University of Minnesota

U.S. Railroad Study

Study Category: The Cohort Studies (1947-1972)
Year Begun: 1957
Location: United States of America
Principal Investigator: Taylor, Henry Longstreet
External Resource: View URL


The study was designed to study prospectively the relationship of occupational physical activity, other risk characteristics, and cardiovascular disease, hypothesizing a graded relation of activity to risk from active to sedentary jobs. It was assumed that answers relied on observational studies, that a large cohort with follow-up was needed to reduce bias attendant on a “natural” concentration of cardiac susceptibles in the more sedentary rail jobs, and finally, that an idealized experiment using exercise was infeasible.


The cohort was enrolled between 1957 and 1960 from rail companies in the midwest and northwest of the United States, based on job profiles from active maintenance-of-way workers, to switchmen, to clerks, to executives. In a mobile laboratory visiting the worksites, 2,571 men aged 40-59 were examined, a participation rate of 75 per cent, and measures made of blood pressure, blood cholesterol, anthropometrics, respiratory function, a treadmill stress test, and questionnaires on smoking and diet patterns. Subjects were reexamined after 5 years and followed for 40 years through the Railroad Retirement Board and the National Death Index, with no losses to follow-up. Final analyses were run on 2,376 CVD-free men using the Cox proportional hazards model, based on all events in 40 years and on partitioned 5 year blocks and censored cases.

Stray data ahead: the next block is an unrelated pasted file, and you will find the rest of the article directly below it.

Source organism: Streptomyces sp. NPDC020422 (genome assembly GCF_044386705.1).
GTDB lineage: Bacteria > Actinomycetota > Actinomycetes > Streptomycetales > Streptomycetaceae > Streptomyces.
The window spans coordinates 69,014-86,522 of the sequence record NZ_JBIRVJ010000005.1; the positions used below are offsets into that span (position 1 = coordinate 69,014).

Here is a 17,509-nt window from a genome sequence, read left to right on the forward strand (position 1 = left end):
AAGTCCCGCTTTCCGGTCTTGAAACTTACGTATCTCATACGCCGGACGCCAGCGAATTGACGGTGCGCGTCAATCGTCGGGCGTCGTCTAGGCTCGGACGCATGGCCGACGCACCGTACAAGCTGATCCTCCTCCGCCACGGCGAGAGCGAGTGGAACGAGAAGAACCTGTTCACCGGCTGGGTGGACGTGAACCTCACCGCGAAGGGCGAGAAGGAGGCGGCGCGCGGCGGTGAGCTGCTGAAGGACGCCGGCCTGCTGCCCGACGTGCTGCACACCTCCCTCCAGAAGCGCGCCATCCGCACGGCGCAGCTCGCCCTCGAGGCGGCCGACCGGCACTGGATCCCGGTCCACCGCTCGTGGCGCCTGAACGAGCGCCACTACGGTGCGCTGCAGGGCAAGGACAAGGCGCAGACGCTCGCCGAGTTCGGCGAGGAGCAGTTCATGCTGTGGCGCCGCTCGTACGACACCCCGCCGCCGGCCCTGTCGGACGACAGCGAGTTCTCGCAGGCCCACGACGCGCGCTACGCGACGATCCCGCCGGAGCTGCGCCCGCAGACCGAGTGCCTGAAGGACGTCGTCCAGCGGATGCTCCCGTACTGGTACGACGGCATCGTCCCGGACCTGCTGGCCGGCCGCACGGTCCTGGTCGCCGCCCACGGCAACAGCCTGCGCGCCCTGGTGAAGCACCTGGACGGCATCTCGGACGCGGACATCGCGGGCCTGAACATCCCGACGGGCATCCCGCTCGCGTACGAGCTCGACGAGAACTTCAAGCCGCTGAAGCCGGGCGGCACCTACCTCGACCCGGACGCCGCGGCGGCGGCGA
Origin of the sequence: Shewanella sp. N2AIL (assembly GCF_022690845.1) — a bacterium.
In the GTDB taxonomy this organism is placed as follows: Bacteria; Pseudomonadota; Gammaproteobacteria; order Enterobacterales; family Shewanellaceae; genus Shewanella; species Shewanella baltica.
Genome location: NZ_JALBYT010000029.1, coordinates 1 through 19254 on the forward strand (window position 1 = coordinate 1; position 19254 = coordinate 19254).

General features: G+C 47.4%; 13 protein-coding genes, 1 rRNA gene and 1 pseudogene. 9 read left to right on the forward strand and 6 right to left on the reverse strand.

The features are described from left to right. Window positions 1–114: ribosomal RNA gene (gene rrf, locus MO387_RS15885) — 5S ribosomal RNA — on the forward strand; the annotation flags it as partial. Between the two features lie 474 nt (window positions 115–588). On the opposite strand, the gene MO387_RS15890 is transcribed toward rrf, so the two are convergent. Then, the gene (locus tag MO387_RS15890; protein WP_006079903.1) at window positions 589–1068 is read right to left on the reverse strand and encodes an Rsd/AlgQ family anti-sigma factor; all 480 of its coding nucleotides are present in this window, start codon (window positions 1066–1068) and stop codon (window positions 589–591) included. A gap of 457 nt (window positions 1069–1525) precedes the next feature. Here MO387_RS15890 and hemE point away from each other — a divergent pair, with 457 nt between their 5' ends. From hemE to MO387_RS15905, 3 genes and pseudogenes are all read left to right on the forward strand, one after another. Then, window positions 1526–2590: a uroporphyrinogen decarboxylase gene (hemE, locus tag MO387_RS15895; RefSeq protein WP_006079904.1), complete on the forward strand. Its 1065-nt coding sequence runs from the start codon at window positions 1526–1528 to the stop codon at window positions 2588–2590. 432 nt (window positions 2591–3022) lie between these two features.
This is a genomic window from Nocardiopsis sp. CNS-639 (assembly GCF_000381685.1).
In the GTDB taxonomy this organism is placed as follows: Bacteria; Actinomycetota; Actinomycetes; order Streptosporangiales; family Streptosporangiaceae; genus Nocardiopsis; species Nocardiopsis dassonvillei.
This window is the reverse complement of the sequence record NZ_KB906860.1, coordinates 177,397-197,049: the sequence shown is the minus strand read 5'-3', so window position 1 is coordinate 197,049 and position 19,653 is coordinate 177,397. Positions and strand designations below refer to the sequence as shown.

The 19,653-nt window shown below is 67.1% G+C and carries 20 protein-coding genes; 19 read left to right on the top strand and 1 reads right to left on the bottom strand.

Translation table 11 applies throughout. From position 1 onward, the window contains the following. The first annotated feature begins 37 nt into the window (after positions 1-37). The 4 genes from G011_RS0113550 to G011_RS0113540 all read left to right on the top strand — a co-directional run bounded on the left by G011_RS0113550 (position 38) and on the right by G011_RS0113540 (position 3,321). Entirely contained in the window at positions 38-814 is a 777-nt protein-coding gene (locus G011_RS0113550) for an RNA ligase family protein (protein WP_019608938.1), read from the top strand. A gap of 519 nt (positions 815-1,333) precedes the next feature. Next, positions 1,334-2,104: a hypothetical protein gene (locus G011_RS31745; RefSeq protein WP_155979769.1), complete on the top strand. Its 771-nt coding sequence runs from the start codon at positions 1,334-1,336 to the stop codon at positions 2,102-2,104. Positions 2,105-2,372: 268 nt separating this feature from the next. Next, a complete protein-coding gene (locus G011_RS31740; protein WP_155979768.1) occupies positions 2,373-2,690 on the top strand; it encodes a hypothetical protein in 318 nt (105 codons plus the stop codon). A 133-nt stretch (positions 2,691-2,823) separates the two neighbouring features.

Age, systolic blood pressure, serum cholesterol, and cigarette smoking have a constant, regular, monotonic relationship to coronary heart disease (CHD) deaths during the first 30 years of follow-up, but smoking and cholesterol tend to a lesser association afterward. The overall relation is attenuated by regression-dilution effects; use of anti-hypertensive medications probably influenced pressure associations over time, and smoking and cholesterol levels decreased with age.


Single measurements taken early in life hold predictive power for many years. This is separate from the issue of single measures taken at advanced ages, examined elsewhere. It is speculated that these characteristics measured in “middle life” represent cumulative experience and “damage” done which persist in effects and predictive value, despite later risk factor variation. (HB)


Menotti, A., Kromhout, D., Blackburn, H., Jacobs, D. and Lanti, M. 2004. ‘Early and late coronary deaths in the U.S. Railroad Study predicted by major coronary risk factors’. European Journal of Cardiovascular Prevention and Rehabilitation, vol. 11, pp. 382-388.

Taylor, H.L., Blackburn, H., Keys, A., Parlin, R.W., Vasquez, C. and Puchner, T. 1970. ‘Five-year follow-up of employees of selected U.S. railroad companies’. Supplement I to Circulation, vols. 41-42, pp. I-20-39.